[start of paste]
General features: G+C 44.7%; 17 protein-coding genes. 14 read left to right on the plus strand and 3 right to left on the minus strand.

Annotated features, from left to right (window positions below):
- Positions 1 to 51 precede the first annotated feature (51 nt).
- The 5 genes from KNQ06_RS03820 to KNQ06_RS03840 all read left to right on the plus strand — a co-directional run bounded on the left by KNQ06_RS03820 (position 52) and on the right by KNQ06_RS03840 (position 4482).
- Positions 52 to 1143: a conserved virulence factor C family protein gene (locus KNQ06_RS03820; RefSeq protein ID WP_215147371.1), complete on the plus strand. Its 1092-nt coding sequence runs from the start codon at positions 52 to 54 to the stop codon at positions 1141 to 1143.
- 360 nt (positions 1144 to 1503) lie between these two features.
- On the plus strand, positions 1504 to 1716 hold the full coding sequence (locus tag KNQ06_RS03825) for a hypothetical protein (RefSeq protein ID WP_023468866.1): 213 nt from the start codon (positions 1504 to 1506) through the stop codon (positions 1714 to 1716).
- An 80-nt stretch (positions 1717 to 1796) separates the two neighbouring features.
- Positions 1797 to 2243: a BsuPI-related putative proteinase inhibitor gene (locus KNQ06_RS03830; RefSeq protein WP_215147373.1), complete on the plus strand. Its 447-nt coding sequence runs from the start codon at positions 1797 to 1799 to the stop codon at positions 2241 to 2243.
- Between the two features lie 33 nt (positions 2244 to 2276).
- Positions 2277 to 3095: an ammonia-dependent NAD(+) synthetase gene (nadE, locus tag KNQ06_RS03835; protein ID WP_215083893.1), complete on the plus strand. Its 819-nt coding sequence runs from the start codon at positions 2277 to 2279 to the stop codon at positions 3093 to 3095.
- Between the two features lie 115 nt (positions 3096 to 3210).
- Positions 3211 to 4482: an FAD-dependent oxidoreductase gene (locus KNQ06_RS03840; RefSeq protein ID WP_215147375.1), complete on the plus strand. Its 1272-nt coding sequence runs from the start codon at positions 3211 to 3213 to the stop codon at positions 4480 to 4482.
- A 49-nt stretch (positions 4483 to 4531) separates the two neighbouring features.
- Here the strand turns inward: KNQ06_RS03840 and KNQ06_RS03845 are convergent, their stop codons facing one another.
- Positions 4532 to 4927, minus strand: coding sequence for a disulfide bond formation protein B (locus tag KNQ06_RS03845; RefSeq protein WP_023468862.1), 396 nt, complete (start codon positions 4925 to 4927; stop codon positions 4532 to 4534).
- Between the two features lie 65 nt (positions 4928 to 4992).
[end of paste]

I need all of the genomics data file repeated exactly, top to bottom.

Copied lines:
General features: G+C 44.7%; 17 protein-coding genes. 14 read left to right on the plus strand and 3 right to left on the minus strand.

Annotated features, from left to right (window positions below):
- Positions 1 to 51 precede the first annotated feature (51 nt).
- The 5 genes from KNQ06_RS03820 to KNQ06_RS03840 all read left to right on the plus strand — a co-directional run bounded on the left by KNQ06_RS03820 (position 52) and on the right by KNQ06_RS03840 (position 4482).
- Positions 52 to 1143: a conserved virulence factor C family protein gene (locus KNQ06_RS03820; RefSeq protein ID WP_215147371.1), complete on the plus strand. Its 1092-nt coding sequence runs from the start codon at positions 52 to 54 to the stop codon at positions 1141 to 1143.
- 360 nt (positions 1144 to 1503) lie between these two features.
- On the plus strand, positions 1504 to 1716 hold the full coding sequence (locus tag KNQ06_RS03825) for a hypothetical protein (RefSeq protein ID WP_023468866.1): 213 nt from the start codon (positions 1504 to 1506) through the stop codon (positions 1714 to 1716).
- An 80-nt stretch (positions 1717 to 1796) separates the two neighbouring features.
- Positions 1797 to 2243: a BsuPI-related putative proteinase inhibitor gene (locus KNQ06_RS03830; RefSeq protein WP_215147373.1), complete on the plus strand. Its 447-nt coding sequence runs from the start codon at positions 1797 to 1799 to the stop codon at positions 2241 to 2243.
- Between the two features lie 33 nt (positions 2244 to 2276).
- Positions 2277 to 3095: an ammonia-dependent NAD(+) synthetase gene (nadE, locus tag KNQ06_RS03835; protein ID WP_215083893.1), complete on the plus strand. Its 819-nt coding sequence runs from the start codon at positions 2277 to 2279 to the stop codon at positions 3093 to 3095.
- Between the two features lie 115 nt (positions 3096 to 3210).
- Positions 3211 to 4482: an FAD-dependent oxidoreductase gene (locus KNQ06_RS03840; RefSeq protein ID WP_215147375.1), complete on the plus strand. Its 1272-nt coding sequence runs from the start codon at positions 3211 to 3213 to the stop codon at positions 4480 to 4482.
- A 49-nt stretch (positions 4483 to 4531) separates the two neighbouring features.
- Here the strand turns inward: KNQ06_RS03840 and KNQ06_RS03845 are convergent, their stop codons facing one another.
- Positions 4532 to 4927, minus strand: coding sequence for a disulfide bond formation protein B (locus tag KNQ06_RS03845; RefSeq protein WP_023468862.1), 396 nt, complete (start codon positions 4925 to 4927; stop codon positions 4532 to 4534).
- Between the two features lie 65 nt (positions 4928 to 4992).